One Health platform
Hluvukani Animal Clinic | Hans Hoheisen Wildlife Research Station
In a world that is continuously shrinking due to population expansion, new technologies and increased human and animal movement the boundaries between countries, rural and urban areas are becoming more and more blurred. A complex mosaic of human, animal and environmental interfaces creates an ever increasing threat in the form of trans-boundary, emerging and re-emerging diseases. Today over 60% of recognised human infectious diseases are zoonoses in that they originate from the movement of pathogens mostly from wildlife and livestock to humans. Amongst a rapid expanding global human population understanding the human/animal interface is becoming increasingly important in preventing and managing disease threats globally. Present day scientists require a further intricate understanding of the environment and its dynamics as a major driving force in disease epidemiology and ecology in order to react proactively and efficiently when faced with a health threat. The indirect economic impact that certain disease epidemics have on agricultural trade is generally far more than direct financial losses.
The ‘One Health’ approach necessitates multifaceted and interdisciplinary networking and collaboration between experts in the professions of veterinary, human health, environmental, ecological, agricultural, and conservation sciences, to name but a few. It requires professionals and experts to work together in multidisciplinary teams from different institutions and faculties across continents and over boundaries. However, in a scientific world largely functioning within the traditional and familiar, narrow and focussed disciplinary silos, this approach is not always met with enthusiasm nor applied correctly. A new generation of scientists is required which will have a strong sense of propinquity in their scientific approaches. This generation of scientists should be familiar with holistic and ‘out of the box’ thinking together with the ability to strategically channel expertise over disciplines in order to resolve the complex challenges posed by the modern world. Unfortunately such individuals seldom merely exist. It entails the vision of current leaders in the various scientific disciplines and institutions to entice and evoke a ‘One Health’ mindset within today’s students. The ‘One Health’ approach in research programmes and as a prominent feature in curricula will develop mindsets with a spontaneous affinity towards ‘One Health’. ‘One Health’ centres of expertise in universities, with the aim of networking and combining research efforts between all relevant faculties and disciplines in coordinated research and development programmes, will have a more sustainable impact on society than one-dimensional approaches.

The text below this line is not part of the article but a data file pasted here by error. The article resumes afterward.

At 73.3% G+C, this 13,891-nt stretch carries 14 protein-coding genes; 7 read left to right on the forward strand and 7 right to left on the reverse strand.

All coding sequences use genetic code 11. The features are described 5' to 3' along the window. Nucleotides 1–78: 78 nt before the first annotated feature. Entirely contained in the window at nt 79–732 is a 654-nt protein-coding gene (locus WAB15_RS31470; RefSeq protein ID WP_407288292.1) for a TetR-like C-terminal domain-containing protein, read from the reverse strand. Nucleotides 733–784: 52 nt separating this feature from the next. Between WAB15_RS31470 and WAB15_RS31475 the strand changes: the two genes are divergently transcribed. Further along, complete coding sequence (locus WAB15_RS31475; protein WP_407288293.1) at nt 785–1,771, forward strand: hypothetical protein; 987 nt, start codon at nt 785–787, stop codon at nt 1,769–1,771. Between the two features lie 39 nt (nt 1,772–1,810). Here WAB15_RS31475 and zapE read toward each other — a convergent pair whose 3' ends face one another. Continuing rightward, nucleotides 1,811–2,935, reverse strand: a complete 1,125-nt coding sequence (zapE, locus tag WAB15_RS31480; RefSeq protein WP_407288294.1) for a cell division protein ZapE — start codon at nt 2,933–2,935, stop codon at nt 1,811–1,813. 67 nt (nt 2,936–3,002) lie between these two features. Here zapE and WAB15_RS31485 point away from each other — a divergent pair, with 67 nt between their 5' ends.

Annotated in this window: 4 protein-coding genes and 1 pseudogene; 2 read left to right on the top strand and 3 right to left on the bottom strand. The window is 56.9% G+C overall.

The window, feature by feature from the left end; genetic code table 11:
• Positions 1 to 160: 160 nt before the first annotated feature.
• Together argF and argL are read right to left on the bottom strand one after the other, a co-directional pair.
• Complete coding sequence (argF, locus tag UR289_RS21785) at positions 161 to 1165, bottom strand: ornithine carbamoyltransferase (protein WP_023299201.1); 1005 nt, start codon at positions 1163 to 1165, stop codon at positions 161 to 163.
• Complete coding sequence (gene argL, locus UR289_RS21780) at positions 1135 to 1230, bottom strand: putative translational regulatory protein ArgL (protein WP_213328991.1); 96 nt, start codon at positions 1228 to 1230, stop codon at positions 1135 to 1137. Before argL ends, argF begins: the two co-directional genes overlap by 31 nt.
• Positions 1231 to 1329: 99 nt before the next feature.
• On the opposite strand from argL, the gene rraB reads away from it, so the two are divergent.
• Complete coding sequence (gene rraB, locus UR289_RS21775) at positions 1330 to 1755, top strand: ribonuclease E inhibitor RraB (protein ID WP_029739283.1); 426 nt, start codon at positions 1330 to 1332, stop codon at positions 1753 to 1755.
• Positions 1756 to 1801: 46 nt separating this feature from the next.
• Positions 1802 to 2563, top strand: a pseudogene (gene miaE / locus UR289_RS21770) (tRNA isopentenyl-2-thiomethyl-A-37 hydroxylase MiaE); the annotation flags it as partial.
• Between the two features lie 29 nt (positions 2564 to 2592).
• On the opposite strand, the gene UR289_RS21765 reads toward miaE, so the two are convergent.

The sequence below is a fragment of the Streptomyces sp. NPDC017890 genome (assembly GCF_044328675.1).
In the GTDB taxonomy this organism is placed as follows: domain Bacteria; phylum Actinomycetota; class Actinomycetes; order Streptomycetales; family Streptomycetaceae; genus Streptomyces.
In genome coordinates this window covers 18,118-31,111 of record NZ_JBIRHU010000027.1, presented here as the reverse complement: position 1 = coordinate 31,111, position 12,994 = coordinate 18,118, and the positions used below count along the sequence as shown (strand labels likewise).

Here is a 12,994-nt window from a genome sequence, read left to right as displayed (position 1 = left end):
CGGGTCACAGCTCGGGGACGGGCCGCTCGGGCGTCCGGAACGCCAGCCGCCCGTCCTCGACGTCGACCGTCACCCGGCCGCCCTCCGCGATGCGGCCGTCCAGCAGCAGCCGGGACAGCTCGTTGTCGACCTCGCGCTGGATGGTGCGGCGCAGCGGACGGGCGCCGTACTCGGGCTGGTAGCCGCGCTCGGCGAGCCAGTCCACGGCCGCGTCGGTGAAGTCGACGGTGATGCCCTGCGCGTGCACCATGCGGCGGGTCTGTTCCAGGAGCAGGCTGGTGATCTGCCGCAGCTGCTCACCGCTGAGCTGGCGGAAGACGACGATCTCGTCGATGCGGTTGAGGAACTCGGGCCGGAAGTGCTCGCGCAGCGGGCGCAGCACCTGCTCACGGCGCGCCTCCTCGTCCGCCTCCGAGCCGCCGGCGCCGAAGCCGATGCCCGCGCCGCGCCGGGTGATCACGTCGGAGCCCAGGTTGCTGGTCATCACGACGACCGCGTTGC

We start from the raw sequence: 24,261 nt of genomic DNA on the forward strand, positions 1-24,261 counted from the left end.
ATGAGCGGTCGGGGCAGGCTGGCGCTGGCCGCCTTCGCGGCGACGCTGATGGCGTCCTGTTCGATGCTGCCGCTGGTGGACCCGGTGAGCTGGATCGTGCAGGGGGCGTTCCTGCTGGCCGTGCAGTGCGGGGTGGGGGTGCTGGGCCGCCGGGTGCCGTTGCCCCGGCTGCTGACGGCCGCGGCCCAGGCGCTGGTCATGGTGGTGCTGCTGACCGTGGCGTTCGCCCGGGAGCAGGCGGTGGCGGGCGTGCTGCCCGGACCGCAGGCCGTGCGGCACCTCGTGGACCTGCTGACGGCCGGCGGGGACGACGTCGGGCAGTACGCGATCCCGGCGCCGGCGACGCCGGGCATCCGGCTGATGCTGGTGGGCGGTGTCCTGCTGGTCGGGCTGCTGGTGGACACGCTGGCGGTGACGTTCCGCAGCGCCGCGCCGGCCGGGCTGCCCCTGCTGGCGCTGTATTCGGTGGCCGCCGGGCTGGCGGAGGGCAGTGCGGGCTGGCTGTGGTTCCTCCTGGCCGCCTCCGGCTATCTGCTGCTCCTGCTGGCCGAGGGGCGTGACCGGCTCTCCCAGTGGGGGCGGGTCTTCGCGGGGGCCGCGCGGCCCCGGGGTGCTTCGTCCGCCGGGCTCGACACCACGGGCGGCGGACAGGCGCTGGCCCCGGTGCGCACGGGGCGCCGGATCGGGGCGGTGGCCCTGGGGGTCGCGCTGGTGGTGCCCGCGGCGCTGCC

The University of Pretoria is the only academic institution in South Africa and much of the region that has a veterinary, medical, social as well as a natural and agricultural sciences faculty. It therefore embraces the ‘One Health’ approach where applicable in the relevant health sciences to further our understanding and contribution to important socio-ecological systems. Together with the development of the Mnisi Community Programme itself, the University of Pretoria has been involved with governmental and non-governmental organisations in the establishment of two major, complementary initiatives in the Mnisi area: The Hluvukani Animal Clinic and the Hans Hoheisen Wildlife Research Station. Both these initiatives are managed and driven by the Faculty of Veterinary Science, University of Pretoria, in conjunction with various stakeholders such as Mpumalanga Veterinary Services and the Peace Parks Foundation. These three initiatives form a very unique and ideal One Health Platform through which integrated research, teaching and learning and community engagement can be facilitated at the human/animal/ecosystem interface.